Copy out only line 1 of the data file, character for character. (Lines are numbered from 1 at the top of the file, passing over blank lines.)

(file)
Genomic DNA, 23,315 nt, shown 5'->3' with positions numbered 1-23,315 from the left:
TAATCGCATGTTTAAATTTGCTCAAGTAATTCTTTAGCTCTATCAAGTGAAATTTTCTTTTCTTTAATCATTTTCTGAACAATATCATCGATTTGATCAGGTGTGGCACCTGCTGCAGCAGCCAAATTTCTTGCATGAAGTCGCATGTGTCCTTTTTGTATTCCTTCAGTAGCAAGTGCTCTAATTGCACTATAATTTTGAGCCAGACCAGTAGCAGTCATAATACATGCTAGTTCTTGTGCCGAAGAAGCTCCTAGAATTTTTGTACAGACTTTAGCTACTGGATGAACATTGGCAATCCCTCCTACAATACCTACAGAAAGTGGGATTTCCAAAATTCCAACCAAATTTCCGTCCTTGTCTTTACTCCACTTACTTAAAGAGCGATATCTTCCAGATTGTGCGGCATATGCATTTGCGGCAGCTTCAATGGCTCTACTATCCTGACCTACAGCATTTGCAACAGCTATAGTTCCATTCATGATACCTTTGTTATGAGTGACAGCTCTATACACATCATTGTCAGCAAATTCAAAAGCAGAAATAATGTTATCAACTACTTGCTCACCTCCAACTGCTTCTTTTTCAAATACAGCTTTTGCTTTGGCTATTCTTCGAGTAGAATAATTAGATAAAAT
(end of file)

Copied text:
Genomic DNA, 23,315 nt, shown 5'->3' with positions numbered 1-23,315 from the left: